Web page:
Study finds people who worry about being short more likely to have ‘dark personality traits’
Any woman who has been on a date will recognize the scene. You enter the bar or restaurant; you are excited and enthusiastic and notice him across the room. He sees you, both of you smiling. Then he stands up and you immediately realize he lied about his height. 5ft 7in but said 6ft.
Among my female friends, this has happened over and over again. In fact, I suspect men lie more about their height on dating apps than their age. But who are they trying to deceive? It seems like such a silly lie – once you see them, it’s game over.
I think that says a lot about the power we have for self-deception. These same men have honestly convinced themselves that they are as tall as they say they are. The irony is that I don’t think women are put off by a man being a few inches away from 6ft, it’s men who lie.
Inevitably, they wonder what it says about their date’s character that they would literally compliment themselves like that.
Well, according to a new study last week, there may be very real reason to be cautious. It shows that those who worry about little ones are more likely to have “dark personality traits”, including narcissism and psychopathy.
Researchers at Italy’s University of Padua have suggested that when people can’t be “physically awesome”—in other words, tall—they try to be psychologically “awesome,” which can lead to manipulative, cynical behavior and a lack of empathy for others.
But hold on. We all tend to exaggerate our height, convincing ourselves and others that we are taller than we really are, and we are not all psychopaths!
I always see this concern around height. When I do physicals at my clinic, no one seems to care much about your blood pressure or heart rate, but they are always very interested in measuring your height. And they are almost always disappointed. “Oh, I thought I was taller,” they used to say.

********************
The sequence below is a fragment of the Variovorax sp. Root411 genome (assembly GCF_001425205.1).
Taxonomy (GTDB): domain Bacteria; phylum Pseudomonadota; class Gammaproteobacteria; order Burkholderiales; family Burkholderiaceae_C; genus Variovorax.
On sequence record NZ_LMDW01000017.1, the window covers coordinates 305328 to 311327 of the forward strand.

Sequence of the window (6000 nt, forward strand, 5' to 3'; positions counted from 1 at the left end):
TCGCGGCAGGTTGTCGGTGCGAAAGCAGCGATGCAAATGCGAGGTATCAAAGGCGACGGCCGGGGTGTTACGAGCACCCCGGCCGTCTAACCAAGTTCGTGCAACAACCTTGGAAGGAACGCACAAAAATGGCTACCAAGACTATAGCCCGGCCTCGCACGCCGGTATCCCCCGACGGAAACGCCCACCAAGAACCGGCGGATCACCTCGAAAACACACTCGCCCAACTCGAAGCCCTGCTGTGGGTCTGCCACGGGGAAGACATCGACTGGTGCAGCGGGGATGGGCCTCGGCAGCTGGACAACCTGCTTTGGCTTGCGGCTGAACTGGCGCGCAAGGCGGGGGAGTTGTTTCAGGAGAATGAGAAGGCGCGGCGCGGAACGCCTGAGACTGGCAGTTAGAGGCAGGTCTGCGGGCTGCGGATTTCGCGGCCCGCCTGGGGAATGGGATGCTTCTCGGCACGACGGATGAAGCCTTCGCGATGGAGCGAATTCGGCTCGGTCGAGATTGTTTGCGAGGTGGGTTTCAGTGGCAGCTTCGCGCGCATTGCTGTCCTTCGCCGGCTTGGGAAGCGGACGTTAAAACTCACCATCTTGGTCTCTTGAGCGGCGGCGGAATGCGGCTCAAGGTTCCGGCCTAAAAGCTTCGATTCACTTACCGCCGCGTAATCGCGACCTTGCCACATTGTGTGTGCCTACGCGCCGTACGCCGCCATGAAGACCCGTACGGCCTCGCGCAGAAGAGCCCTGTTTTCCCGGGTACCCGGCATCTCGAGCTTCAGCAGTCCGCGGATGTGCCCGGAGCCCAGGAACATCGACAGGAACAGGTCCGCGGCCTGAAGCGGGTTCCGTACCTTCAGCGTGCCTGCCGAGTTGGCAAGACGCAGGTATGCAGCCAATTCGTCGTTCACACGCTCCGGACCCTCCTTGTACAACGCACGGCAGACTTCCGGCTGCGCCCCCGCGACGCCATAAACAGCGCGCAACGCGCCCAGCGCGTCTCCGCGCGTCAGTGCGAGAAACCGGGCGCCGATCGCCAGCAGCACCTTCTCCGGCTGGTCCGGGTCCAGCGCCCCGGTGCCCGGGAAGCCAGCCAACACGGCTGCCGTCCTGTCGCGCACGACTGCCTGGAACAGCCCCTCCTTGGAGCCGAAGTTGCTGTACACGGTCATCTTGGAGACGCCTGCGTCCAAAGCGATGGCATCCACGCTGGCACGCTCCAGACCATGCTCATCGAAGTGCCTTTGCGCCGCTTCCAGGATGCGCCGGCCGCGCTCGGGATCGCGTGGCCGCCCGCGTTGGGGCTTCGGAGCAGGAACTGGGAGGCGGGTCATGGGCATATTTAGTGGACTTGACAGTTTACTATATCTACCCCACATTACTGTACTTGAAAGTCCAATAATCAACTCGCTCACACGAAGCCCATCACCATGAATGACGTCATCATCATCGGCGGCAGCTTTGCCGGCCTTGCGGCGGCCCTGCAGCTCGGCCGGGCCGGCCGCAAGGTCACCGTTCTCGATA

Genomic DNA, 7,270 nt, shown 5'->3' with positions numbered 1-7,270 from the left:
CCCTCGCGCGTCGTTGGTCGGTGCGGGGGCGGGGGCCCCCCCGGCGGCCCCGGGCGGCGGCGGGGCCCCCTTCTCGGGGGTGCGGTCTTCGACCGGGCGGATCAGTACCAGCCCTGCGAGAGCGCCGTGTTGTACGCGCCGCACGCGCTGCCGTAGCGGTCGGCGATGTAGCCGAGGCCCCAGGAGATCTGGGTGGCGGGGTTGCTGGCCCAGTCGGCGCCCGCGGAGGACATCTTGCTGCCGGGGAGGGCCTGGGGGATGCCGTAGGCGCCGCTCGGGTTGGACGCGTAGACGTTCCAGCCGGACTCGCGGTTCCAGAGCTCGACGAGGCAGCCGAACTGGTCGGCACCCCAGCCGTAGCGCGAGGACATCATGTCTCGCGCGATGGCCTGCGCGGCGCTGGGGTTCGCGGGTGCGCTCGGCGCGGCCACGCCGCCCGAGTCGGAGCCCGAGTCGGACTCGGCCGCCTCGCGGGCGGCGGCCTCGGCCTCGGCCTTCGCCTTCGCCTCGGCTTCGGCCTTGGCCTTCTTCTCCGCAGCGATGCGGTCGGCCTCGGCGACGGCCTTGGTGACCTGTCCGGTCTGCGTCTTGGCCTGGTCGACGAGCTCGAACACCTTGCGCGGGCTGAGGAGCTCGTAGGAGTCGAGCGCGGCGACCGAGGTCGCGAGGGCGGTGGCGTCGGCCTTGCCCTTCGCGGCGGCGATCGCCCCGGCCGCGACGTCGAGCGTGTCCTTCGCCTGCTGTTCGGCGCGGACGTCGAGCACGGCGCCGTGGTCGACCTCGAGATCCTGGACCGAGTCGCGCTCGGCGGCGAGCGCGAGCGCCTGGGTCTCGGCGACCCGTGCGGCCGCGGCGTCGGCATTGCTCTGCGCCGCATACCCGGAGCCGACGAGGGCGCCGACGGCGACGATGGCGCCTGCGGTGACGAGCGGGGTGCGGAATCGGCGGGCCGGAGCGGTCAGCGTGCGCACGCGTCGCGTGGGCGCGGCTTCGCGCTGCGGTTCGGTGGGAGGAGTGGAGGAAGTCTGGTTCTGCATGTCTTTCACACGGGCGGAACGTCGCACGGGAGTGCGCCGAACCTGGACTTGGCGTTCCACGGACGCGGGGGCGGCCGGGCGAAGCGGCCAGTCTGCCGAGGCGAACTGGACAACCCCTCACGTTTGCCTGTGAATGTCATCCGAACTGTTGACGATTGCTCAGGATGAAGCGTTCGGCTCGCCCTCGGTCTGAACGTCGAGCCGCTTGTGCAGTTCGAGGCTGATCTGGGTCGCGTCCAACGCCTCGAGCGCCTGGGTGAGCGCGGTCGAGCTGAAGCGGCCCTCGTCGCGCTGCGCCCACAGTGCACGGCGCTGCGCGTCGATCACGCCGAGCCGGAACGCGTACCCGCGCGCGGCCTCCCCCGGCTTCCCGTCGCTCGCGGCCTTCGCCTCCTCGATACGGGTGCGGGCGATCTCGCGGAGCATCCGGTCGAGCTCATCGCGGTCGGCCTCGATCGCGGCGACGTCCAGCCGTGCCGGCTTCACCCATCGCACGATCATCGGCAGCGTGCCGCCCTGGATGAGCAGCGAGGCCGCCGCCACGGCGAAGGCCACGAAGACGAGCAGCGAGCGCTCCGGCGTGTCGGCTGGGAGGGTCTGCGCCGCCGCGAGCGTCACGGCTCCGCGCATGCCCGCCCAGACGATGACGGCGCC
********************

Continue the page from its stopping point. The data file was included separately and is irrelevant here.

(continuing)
It’s not uncommon for patients to be so convinced I’ve made a mistake that they ask me to measure them again, and each time they’re convinced they’re taller than they really are. No one ever thought they were shorter.
At 6ft 1in – indeed! – I’m relatively tall, so maybe it’s easy to dismiss this obsession. In fact, several of my otherwise smart, rational and sensible friends (who are quite a few inches shorter than me) have tried to convince me that they are 6ft tall and therefore I should be 6ft 4in. I’m not at all. .
The fact is that as a society we tend to value height. Research shows that taller people tend to have higher self-esteem and confidence. A study of Swedish men found that shorter people were at greater risk of low mood and suicide.
Height also seems to have certain social advantages. Those who are taller are more likely to go to higher education, for example.
This is true even when low and high people have the same IQ, suggesting that there must be some unconscious bias at work when applying to college or university.
The bias lasts a lifetime: People over 6 feet earn an average of $180,000 more over a 30-year career than people who are shorter.
Undoubtedly, these advantages derive in part from the widespread tendency to associate height with power. This tendency is built into our language: for example, we look up to people we consider superior, or we look down on inferiors.
It’s not like it’s all plain sailing if you’re taller than average. I have had several tall patients who hated their height. For example, if you are not very confident, it is difficult to blend in. There is literally nowhere to hide.
The truth is, our height shouldn’t define how we feel.
Of course, there is nothing inherently strong or weak about being tall or short. As for being a psychopath, well, I’d take that association with a big pinch of salt.
However, flaunting your height on a dating app is different.
On the one hand, I feel sorry for men who feel they have to. But on the other hand, it sounds the alarm bells—loudly. Be careful when you date. Self-deception is not an attractive trait in anyone. It’s much better to fall for someone whose head isn’t in the clouds.
According to a recent study, people who worry about being short have “dark personality traits.” It should be added that height confers social advantages, as taller people are more likely to attend, for example, higher education.